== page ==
Arnett dropped the crate of cargo on the goons feet. While he let out howl of pain, Arnett ducked the grasp of the second goon and turned and booked it for the docks.
Careening passed an old lady, Arnett took the steps two at a time as he ran up to the landship docks. He was sprinting down the docks. His lungs began to burn.
A quick movement in front of him barely registered before he was hit in the face, As his head jerked back, his foot missed the step and tumbled out in front of him. Arnett’s sight went black and he saw flashes of light. He hit the dock, and the air was knocked out of his lungs.
Arnett spat out the blood beginning to pour down the back of his throat, and he gasped for air. He laid his head on the dock. He could feel the foot falls of men running up to them. Each step was like tiny hammers on his head.
As his sight returned so did his hearing. Arnett could hear someone tutting and walking around his limp body. A cling could be heard of a piece of metal being hit.
“Why do they always run?” asked the figure above Arnett, “They were going to bring you hear anyway.”
Arnett spit another mouthful of blood. His nose was screaming at him.
“Pepper, I should have known,” came Arnett’s hoarse response.
“Time’s up, Jay,” said the figure above him, “You know who wants her money.”
“Yeah, Lieutenant-needle-dick,” said the man, “Her money.”
“Pepper,” Arnett tried to lift himself up, but a surge of dizziness hit him hard and he tumbled to the dock once more, “Listen, I already told you-”
“Not our problem, bub. The O’Tanners say they never received the shipment and that puts us in a bad spot.”
“I delivered that shipment,” coughed Arnett.
“Come on, Jay.”
“At least find the breath to make it to the end of my name, Pee,” said Arnett, regaining his breath and blinking, “Tanners are lousy cheats and you know this.”
“Ah, come now,” sighed Pepper, “We’re well passed the whole thing. Now, money. Pay up or you lose a knee. Come on.”
“Oh, sure. Check my coin purse.”
“Come on you winy tit,” said the man, lightly kicking Arnett in the side, “You know we don’t give a toss about you walking.”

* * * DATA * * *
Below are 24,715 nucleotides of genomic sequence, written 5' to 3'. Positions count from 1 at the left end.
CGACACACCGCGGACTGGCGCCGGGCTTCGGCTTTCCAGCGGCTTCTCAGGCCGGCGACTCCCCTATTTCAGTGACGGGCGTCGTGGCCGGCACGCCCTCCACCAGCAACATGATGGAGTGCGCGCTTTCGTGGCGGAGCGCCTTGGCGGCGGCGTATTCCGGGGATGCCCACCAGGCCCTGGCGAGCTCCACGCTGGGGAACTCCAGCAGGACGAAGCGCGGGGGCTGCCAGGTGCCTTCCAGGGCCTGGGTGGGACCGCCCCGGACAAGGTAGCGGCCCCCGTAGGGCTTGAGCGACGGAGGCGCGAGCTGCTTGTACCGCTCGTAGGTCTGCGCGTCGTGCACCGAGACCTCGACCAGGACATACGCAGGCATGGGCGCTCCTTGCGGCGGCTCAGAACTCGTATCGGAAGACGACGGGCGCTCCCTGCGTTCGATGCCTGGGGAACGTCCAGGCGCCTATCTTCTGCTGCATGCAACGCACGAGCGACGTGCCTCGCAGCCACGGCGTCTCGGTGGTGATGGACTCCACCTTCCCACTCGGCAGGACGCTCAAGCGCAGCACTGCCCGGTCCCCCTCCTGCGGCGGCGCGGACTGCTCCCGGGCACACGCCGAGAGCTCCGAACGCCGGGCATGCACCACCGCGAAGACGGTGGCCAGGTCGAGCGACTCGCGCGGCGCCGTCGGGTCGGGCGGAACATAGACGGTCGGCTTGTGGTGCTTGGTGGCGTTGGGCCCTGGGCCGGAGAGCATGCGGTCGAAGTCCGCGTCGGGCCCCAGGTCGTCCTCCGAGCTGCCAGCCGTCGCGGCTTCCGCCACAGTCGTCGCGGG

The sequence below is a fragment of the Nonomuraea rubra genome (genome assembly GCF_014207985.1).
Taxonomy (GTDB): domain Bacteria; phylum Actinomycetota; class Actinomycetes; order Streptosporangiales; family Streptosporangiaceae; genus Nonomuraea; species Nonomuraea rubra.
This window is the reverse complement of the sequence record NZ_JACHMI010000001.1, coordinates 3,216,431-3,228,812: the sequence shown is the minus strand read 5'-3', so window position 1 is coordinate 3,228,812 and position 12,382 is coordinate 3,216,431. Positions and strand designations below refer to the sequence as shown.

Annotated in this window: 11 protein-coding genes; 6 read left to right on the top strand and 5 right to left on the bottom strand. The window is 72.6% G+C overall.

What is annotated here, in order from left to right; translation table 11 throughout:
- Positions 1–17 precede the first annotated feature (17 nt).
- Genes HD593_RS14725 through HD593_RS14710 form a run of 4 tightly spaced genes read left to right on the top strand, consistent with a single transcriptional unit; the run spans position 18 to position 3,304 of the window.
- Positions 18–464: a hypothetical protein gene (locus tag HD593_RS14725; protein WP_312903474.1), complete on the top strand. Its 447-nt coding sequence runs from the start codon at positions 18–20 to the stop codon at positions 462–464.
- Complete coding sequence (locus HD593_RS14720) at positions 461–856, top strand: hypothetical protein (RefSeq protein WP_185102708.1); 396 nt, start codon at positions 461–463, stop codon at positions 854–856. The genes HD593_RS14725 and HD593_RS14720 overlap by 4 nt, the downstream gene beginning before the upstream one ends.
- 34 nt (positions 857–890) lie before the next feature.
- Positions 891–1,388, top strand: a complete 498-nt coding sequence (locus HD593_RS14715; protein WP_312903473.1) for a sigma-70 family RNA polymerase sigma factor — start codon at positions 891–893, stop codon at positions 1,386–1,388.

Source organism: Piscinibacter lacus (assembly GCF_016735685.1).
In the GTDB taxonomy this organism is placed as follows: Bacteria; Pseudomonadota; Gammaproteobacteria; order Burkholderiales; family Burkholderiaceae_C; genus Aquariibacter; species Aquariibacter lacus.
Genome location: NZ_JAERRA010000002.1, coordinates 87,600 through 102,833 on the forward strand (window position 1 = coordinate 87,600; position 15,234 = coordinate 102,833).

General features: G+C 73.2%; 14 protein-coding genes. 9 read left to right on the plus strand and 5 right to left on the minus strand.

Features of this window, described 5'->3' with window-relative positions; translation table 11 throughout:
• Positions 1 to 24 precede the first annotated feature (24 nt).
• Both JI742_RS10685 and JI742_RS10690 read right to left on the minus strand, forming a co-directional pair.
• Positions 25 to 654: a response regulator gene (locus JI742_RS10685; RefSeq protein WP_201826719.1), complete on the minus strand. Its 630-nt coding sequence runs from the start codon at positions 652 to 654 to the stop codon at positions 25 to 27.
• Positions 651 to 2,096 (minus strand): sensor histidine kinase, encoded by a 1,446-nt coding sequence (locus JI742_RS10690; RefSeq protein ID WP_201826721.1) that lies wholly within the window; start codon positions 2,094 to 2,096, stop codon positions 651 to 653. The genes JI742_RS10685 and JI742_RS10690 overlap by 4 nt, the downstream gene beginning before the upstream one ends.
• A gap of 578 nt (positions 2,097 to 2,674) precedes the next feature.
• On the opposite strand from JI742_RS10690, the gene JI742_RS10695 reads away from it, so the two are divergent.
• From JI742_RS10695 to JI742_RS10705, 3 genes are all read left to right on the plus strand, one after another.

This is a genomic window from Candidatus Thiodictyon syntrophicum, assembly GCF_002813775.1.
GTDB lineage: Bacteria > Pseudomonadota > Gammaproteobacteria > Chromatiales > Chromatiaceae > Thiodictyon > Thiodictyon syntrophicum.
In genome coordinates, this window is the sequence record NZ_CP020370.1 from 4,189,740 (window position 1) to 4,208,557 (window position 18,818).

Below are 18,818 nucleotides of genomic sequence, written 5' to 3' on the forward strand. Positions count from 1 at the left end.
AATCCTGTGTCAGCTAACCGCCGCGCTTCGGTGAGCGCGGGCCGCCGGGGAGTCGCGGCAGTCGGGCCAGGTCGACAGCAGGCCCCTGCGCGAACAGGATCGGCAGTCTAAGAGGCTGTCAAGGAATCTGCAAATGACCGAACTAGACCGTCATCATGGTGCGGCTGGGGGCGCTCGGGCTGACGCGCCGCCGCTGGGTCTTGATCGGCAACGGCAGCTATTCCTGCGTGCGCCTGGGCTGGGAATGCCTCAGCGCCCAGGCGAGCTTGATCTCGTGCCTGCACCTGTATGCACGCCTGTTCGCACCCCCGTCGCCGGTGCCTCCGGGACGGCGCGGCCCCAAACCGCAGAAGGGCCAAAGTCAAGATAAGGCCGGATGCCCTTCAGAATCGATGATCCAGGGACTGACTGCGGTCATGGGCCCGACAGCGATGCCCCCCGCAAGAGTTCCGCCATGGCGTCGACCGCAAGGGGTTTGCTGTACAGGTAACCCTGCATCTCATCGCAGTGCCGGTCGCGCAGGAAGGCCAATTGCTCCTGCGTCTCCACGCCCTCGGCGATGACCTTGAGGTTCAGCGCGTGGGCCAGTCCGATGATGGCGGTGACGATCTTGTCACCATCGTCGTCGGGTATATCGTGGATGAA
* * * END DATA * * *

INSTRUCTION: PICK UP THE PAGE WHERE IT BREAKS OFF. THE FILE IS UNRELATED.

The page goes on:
“How much?” said Arnett.
“Hmm?” asked Pepper.
“How much, Pepper?” asked Arnett, “You’re extorting me you might as well give a number.”
“Why don’t we drag the man back to his ship, boys,” said Pepper, “Perhaps we’ll find enough there. If not, we’ll see how much broken bones are worth to him.”
“Not very businesslike of you, Pepper,” wheeze Arnett.
A figure swooped in. In a flash of two legs, one of the goons was knocked squarely in the body, and he fell over the rail of the landship dock. The second goon had more time to react, but he didn’t. A rifle butt was across his face in moments. As he turned to retaliate a second jab of the gun into his gut caused him to lean over.
Pepper was on them, the metal pipe raised and coming down in a powerful swing. The figure blocked the blow with the lever action rifle in their hands.
Nina stood above Arnett’s head. She held back Pepper’s blows, but the second goon was recovering, and drawing a pistol.
Arnett’s foot lashed out in a burst of energy he didn’t know he had. It landed squarely in Pepper’s crotch and he kneeled over with a squeak of pain. Arnett barely had time to let out a grunt and Nina spun around, swinging the rifle by the barrel like a dirtball bat. The rifle opened the goon’s nose and send him against the railing. Flipping the rifle around, Nina pulled the trigger and released a bullet into his gut, causing him to groan in pain and sink to the floor.
Arnett was struggling to get on his feet when Pepper recovered. Pepper was grasping the railing trying to get up himself, and Arnett lunged forward and tackled him with his uneasy bodyweight. The blow was enough to push Pepper straight over the railing.
Pepper only had time to let out a grunt before he hit the ground below. Arnett gasped for breath, leaning on the railing. Nina peered over the side, sneering.
“Friends of yours?” said Nina.
“You cut things a little close,” Arnett wiped his nose, looking at the blood, “My face hurts.”
“Well you got hit with a metal pipe,” said Nina, “This is the second time in as many weeks. Is this all you do is upset people?”
“It’s been a busy time,” said Arnett, “That’s what you are here for.”
“I was hired to help.”
“And you did. Top marks, Nina.”
“Ninatovich,” corrected Nina.
“I think we need to leave,” said Arnett, “I think I saw him twitch.”
Nina rolled her eyes.